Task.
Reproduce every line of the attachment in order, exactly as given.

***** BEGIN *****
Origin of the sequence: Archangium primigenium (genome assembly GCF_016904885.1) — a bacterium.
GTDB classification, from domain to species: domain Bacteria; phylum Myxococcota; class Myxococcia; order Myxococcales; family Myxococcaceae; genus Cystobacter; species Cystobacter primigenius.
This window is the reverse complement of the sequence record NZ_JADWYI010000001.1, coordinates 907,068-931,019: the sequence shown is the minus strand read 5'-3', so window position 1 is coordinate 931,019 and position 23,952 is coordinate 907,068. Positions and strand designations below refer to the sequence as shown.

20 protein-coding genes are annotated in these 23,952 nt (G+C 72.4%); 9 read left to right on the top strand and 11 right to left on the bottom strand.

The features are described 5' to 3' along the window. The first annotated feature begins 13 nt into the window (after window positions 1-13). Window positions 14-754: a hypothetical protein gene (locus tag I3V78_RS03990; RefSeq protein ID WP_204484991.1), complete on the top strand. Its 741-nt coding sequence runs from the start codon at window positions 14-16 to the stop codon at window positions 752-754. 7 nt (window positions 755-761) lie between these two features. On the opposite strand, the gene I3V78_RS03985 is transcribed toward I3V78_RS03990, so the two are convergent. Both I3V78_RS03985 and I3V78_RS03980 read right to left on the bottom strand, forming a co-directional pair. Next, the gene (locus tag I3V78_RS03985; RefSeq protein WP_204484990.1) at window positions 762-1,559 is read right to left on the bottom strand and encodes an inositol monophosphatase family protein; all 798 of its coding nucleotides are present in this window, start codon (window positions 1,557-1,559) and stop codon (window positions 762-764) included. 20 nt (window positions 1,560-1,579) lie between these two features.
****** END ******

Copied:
Origin of the sequence: Archangium primigenium (genome assembly GCF_016904885.1) — a bacterium.
GTDB classification, from domain to species: domain Bacteria; phylum Myxococcota; class Myxococcia; order Myxococcales; family Myxococcaceae; genus Cystobacter; species Cystobacter primigenius.
This window is the reverse complement of the sequence record NZ_JADWYI010000001.1, coordinates 907,068-931,019: the sequence shown is the minus strand read 5'-3', so window position 1 is coordinate 931,019 and position 23,952 is coordinate 907,068. Positions and strand designations below refer to the sequence as shown.

20 protein-coding genes are annotated in these 23,952 nt (G+C 72.4%); 9 read left to right on the top strand and 11 right to left on the bottom strand.

The features are described 5' to 3' along the window. The first annotated feature begins 13 nt into the window (after window positions 1-13). Window positions 14-754: a hypothetical protein gene (locus tag I3V78_RS03990; RefSeq protein ID WP_204484991.1), complete on the top strand. Its 741-nt coding sequence runs from the start codon at window positions 14-16 to the stop codon at window positions 752-754. 7 nt (window positions 755-761) lie between these two features. On the opposite strand, the gene I3V78_RS03985 is transcribed toward I3V78_RS03990, so the two are convergent. Both I3V78_RS03985 and I3V78_RS03980 read right to left on the bottom strand, forming a co-directional pair. Next, the gene (locus tag I3V78_RS03985; RefSeq protein WP_204484990.1) at window positions 762-1,559 is read right to left on the bottom strand and encodes an inositol monophosphatase family protein; all 798 of its coding nucleotides are present in this window, start codon (window positions 1,557-1,559) and stop codon (window positions 762-764) included. 20 nt (window positions 1,560-1,579) lie between these two features.